“It’s a beautiful day in Mabopane, just outside Pretoria, and Karabo Moseneke is celebrating her ninetieth birthday.” What follows is only a small part of the story of the life and times of Karabo Mabel Moseneke, but even this small part is worth knowing. It’s the story of the grace and beauty of a woman’s endurance.
Karabo Moseneke was raised in a religious family. Her father worked as a chef and her mother worked in a laundry, and they struggled to make sure their daughter would be educated and become a teacher, which she did. She married a man who became a headmaster, and they created a house that cherished the spirit and the substance of freedom, especially freedom that emerges from and within education. They had four sons, the most well known of whom is Dikgang Moseneke, who is currently the Deputy Chief Justice of South Africa, the second most powerful judge in the country. Much of Karabo Moseneke’s story is filtered through the rise of her famous son. Dikgang Moseneke was born in 1947.
In 1960, at the age of 13, Dikgang Moseneke opened the newspaper and was changed forever. Black African children, like himself, had been massacred in Sharpeville: “The inequality was egregious. You could see it out there, jumping at you as a young person … My sense of fairness was inbred and I think it’s inbred in every child.” And so the 13-year-old boy joined the African Student Union, which was intimately linked with the Pan African Congress: “I had caught on to a wonderful phrase from someone called Robert Sobukwe, who said, `You must be your own liberator, in your lifetime.”
Three years to the day after the Sharpeville Massacre, Dikgang Moseneke was taken from his home by the police. They wouldn’t tell his parents why nor where he was going. For 90 days, he was tortured and held in solitary confinement. He still bears the scars of those days. His mother searched frantically: “When I got home, I just sat down and started crying.”
When Karabo Moseneke finally found out where her son was, he was about to stand trial. She and her husband went to court every day, during the six-month trial. Every day, the guards would come and ask her if she was the mother of Number Six. Every day, she would respond, “Tell them that I am the mother, I am definitely the mother.” Then the guards would tell her that her son, Number Six, was sure to hang. Every night, Karabo Moseneke would have terrible nightmares of hangpal hangpal, the gallows the gallows, and every morning she would return to the court and say, “Tell them that I am the mother, I am definitely the mother.”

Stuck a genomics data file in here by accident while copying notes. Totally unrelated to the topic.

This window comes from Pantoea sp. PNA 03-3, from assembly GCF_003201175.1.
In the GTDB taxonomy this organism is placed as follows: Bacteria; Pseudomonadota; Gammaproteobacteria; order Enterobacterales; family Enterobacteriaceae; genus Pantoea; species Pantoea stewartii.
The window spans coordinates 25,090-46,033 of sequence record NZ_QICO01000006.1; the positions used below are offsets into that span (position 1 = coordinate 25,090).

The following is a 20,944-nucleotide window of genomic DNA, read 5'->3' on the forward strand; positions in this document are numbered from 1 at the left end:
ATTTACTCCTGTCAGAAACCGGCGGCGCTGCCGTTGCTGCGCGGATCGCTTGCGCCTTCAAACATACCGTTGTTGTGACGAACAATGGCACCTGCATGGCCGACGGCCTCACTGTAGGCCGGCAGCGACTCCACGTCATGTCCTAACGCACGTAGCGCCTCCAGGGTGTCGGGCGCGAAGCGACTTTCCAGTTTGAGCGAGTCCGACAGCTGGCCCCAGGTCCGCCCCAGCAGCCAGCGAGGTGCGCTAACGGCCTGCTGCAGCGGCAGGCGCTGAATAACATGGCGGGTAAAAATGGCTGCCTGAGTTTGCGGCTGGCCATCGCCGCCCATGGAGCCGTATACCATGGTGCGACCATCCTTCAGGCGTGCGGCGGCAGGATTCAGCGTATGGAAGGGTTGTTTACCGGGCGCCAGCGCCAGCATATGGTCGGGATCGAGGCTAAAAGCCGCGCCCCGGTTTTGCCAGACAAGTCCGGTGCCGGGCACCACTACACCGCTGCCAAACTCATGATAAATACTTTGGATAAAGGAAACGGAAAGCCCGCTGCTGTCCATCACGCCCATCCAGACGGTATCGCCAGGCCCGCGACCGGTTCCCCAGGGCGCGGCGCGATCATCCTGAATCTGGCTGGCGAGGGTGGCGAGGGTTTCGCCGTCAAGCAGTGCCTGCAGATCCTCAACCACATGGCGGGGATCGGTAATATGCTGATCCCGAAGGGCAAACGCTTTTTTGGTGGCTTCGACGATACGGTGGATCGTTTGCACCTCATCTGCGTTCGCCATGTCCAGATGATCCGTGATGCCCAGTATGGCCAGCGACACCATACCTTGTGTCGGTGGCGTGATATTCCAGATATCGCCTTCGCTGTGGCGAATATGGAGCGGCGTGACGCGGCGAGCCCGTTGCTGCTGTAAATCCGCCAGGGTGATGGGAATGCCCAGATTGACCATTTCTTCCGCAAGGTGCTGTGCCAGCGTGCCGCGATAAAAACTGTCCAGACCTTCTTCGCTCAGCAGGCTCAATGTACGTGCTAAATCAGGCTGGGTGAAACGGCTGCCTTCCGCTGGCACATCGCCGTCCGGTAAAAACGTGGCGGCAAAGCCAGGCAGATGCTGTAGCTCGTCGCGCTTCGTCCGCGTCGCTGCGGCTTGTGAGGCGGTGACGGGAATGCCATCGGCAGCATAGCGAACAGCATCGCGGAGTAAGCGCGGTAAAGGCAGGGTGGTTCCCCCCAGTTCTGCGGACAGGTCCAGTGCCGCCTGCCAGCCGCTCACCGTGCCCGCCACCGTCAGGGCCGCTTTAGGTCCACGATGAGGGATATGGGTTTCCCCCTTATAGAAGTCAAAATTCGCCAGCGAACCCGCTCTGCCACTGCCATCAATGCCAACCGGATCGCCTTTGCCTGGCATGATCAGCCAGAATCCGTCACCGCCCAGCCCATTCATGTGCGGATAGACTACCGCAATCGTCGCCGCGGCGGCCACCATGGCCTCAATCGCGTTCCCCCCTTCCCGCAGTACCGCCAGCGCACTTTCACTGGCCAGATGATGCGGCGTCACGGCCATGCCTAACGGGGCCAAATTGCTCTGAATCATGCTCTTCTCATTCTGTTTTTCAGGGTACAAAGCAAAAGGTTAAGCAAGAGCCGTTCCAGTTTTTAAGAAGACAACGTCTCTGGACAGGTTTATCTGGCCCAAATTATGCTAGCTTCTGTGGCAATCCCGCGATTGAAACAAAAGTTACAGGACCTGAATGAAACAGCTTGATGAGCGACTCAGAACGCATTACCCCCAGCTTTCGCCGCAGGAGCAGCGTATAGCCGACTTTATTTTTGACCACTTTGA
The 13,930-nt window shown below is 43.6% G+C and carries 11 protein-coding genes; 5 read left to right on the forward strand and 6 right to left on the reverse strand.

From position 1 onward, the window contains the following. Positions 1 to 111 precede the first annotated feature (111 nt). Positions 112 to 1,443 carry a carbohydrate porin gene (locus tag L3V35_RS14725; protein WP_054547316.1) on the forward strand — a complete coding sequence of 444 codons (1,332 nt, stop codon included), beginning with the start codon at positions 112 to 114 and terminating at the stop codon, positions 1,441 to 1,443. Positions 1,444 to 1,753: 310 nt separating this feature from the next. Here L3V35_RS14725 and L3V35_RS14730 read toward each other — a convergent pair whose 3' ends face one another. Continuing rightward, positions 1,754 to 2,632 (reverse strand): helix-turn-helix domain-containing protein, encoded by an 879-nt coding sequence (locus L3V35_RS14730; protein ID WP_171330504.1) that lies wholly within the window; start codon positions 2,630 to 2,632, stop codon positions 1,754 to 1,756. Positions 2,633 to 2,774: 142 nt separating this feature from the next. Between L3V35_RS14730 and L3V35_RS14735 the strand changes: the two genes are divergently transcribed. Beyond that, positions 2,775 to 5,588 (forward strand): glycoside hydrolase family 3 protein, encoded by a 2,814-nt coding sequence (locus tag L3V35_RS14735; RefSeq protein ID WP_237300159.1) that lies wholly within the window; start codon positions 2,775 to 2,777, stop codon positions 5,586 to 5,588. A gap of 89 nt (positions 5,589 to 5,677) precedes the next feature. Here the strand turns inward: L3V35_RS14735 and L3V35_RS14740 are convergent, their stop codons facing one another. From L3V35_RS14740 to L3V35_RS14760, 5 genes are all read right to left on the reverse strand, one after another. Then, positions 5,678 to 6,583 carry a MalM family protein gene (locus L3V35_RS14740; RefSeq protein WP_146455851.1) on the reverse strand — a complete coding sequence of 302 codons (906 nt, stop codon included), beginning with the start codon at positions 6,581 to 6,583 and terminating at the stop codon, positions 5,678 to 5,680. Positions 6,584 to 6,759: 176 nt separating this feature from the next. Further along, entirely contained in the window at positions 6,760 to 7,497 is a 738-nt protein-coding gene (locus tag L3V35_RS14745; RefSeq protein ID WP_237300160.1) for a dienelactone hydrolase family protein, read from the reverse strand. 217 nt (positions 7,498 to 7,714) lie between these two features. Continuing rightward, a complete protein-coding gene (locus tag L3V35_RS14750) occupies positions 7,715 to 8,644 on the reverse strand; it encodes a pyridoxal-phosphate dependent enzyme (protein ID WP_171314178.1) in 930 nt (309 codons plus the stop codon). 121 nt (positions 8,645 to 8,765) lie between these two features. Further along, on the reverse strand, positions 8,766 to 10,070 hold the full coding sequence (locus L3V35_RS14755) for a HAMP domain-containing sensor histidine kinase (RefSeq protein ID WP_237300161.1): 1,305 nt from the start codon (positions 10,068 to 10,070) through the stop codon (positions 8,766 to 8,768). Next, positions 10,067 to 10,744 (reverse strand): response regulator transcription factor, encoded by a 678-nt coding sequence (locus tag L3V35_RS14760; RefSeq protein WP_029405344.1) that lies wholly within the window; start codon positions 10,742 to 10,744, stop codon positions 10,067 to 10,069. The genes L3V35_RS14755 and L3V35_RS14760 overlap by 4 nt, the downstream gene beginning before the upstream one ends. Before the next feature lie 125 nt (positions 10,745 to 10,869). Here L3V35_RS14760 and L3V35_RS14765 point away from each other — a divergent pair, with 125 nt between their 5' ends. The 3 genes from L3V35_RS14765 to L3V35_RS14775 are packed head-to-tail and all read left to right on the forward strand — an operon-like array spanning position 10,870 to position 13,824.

Dikgang Moseneke was sentenced to ten years prison, and was immediately shackled and chained, shoved into a van and carted off to Robben Island. For ten years, Karabo Moseneke brought food and love, food as love, to her son, and watched him grow, behind bars, from childhood through adolescence to adulthood. During the ten years, Dikgang Moseneke committed himself to studying and moving forward. He completed his matric, Bachelor of Arts degree and a B Juris degree. When Dikgang Moseneke was released, he was placed under house arrest in his parents’ home, for five years. He continued to study, they continued to suffer and support: “My parents never once judged me, they never once blamed me.”
According to both Karabo Moseneke and her son, interviewed separately, the moral of this story is endurance. Karabo Moseneke endured and then some. She never judged nor blamed, and she never gave up and never stopped asking questions. Why should someone hang? Why should her son, who had done nothing, be abused and tortured? Why should people suffer? Where was God in all this? Where is the humanity? And throughout, according to both Karabo Moseneke and her son, they would cry, freely, without collapsing under the heap of sorrow.
It’s a beautiful day in Mabopane, and it is time to celebrate.
(Photo Credit: enca.com)